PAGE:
Review History


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Summary

  • The initial submission of this article was received on December 11th, 2017 and was peer-reviewed by 2 reviewers and the Academic Editor.
  • The Academic Editor made their initial decision on January 21st, 2018.
  • The first revision was submitted on March 30th, 2018 and was reviewed by 1 reviewer and the Academic Editor.
  • The article was Accepted by the Academic Editor on April 9th, 2018.

Version 0.2 (accepted)

· · Academic Editor

Accept

Dear authors,

Your manuscript has been accepted for publication in PeerJ.

# PeerJ Staff Note - this decision was reviewed and approved by Michael Wink, a PeerJ Section Editor covering this Section #

Reviewer 1 ·

Basic reporting

no comment

Experimental design

no comment

Validity of the findings

no comment

Version 0.1 (original submission)

· · Academic Editor

Major Revisions

Dear authors,

The manuscript "Sideritis scardica extracts inhibit aggregation and toxicity of amyloid-β in Caenorhabditis elegans used as a model for Alzheimer's disease " requires Major Revisions.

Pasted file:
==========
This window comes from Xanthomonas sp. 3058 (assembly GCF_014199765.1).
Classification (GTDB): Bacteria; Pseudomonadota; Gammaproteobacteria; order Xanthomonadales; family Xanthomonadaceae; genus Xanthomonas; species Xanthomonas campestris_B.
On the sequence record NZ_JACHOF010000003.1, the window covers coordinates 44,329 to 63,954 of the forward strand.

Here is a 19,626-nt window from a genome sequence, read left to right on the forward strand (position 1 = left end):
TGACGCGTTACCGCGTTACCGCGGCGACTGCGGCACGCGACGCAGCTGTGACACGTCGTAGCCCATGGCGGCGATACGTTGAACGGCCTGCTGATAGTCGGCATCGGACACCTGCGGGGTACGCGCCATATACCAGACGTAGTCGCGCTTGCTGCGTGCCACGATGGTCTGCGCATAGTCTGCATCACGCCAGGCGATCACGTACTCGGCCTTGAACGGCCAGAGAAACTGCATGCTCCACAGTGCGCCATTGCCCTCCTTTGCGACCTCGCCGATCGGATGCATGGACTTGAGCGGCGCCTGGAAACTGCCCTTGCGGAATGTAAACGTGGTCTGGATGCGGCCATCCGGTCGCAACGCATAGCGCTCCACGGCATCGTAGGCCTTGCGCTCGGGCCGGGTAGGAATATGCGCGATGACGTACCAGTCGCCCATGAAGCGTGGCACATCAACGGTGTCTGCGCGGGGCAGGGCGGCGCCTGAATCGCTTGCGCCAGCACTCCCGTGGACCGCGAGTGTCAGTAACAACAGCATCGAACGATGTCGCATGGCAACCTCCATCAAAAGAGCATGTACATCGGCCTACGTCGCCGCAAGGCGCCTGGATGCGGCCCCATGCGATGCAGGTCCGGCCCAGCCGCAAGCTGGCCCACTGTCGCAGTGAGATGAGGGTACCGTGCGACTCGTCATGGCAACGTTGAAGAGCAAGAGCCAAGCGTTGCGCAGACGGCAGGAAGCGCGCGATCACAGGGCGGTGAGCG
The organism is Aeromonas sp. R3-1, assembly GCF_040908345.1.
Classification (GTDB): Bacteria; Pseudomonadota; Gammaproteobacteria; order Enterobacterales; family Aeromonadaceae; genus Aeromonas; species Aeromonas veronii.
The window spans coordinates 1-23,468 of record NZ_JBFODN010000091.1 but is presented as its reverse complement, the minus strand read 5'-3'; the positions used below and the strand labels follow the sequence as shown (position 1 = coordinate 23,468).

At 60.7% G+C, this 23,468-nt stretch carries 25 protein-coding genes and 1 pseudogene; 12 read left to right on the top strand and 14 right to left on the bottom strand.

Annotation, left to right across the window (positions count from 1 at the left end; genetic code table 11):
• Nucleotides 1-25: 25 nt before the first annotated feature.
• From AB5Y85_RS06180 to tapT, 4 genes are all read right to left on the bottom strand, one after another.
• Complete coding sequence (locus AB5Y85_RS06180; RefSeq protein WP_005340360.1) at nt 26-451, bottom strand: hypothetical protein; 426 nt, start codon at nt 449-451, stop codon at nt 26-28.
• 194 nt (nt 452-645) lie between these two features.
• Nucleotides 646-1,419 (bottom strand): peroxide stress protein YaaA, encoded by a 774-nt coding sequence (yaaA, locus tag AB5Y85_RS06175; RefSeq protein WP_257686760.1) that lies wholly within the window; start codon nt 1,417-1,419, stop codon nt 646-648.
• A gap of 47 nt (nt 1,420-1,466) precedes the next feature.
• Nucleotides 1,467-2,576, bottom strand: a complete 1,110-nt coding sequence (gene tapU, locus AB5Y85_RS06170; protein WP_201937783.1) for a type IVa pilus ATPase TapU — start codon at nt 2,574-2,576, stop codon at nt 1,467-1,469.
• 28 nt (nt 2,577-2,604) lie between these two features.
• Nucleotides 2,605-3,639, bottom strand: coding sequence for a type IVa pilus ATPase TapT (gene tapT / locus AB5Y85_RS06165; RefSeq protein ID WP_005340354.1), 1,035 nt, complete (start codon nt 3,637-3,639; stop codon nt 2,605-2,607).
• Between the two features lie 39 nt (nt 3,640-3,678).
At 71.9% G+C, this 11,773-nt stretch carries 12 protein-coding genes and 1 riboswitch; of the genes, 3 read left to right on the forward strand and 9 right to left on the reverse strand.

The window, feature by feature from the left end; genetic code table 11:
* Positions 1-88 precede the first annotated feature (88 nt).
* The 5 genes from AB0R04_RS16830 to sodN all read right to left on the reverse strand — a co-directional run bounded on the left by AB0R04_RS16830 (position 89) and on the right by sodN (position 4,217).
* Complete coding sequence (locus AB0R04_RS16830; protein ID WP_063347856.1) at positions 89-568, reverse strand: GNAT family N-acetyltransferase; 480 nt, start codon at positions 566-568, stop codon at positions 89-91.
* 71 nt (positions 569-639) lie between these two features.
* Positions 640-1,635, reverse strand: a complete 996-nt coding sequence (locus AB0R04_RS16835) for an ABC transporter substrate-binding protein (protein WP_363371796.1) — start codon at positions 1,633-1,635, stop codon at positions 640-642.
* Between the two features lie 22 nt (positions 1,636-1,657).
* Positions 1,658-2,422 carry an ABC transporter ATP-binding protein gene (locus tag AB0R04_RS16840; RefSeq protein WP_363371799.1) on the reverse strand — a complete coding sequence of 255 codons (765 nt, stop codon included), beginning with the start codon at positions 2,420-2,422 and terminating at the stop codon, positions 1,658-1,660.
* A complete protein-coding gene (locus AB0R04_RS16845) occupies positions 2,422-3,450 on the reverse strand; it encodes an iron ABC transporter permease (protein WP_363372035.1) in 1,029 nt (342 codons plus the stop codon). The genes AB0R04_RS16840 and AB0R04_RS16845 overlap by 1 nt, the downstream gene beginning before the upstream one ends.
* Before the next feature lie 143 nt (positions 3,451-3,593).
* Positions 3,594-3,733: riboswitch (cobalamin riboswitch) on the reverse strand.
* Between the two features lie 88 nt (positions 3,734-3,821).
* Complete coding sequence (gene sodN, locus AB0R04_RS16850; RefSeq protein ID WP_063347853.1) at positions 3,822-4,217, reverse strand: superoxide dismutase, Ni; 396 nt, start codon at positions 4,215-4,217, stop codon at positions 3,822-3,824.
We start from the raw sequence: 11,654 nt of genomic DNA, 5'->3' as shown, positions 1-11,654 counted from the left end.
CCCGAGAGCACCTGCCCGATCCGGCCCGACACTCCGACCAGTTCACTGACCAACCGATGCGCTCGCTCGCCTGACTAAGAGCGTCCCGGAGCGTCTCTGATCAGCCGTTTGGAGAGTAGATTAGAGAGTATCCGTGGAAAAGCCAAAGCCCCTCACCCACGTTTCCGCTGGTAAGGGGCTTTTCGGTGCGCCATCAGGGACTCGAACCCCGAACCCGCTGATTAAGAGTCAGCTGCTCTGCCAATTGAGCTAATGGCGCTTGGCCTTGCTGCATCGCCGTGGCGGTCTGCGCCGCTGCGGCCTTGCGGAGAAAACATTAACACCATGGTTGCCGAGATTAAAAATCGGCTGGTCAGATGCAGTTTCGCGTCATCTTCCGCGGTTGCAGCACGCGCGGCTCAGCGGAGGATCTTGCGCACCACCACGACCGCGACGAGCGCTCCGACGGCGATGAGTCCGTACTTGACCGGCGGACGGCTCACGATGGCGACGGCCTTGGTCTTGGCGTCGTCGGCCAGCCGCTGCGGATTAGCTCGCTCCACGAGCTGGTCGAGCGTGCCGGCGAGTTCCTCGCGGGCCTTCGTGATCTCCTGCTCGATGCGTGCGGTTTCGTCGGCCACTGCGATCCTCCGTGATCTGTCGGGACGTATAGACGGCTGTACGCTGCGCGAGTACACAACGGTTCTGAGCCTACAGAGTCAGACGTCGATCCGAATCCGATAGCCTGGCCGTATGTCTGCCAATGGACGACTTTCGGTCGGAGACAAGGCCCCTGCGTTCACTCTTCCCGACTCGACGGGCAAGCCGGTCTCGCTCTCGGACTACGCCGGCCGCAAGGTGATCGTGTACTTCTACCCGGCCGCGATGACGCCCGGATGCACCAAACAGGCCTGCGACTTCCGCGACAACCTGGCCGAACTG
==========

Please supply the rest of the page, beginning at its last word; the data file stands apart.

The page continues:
Minor corrections:

- In line 92 and in Figure 1, Sideritis scardica is bad written. Please, correct it.

Reviewer 1 ·

Basic reporting

no comment

Experimental design

The methods employed are generally described sufficiently and to an extent that allows for replication. However, a few minor questions came up at some points, which I think could improve the replicability:
• Could you please add a little bit more information on how the solid-liquid separation was performed? I.e., what solvent was used to dissolve the extract in the beginning? Were both solvents, ethanol and water used subsequently to elute the respective compounds from the resin?
• How did you identify the specific polyphenolic compounds by HPLC? E.g. how were flavonoids distinguished from the other polyphenols in the mixture? Please add this information very briefly or provide a reference, if the method has been established before.
• Thank you for providing the results of the thin layer chromatography! I think this is a very valuable method (however, often underestimated) to obtain fast and good overviews to easily compare the composition of extracts and fractions. The picture of the plate in figure 2 was given in grayscale; would it be possible to provide a coloured picture? This would enable the reader to better distinguish between the compound classes.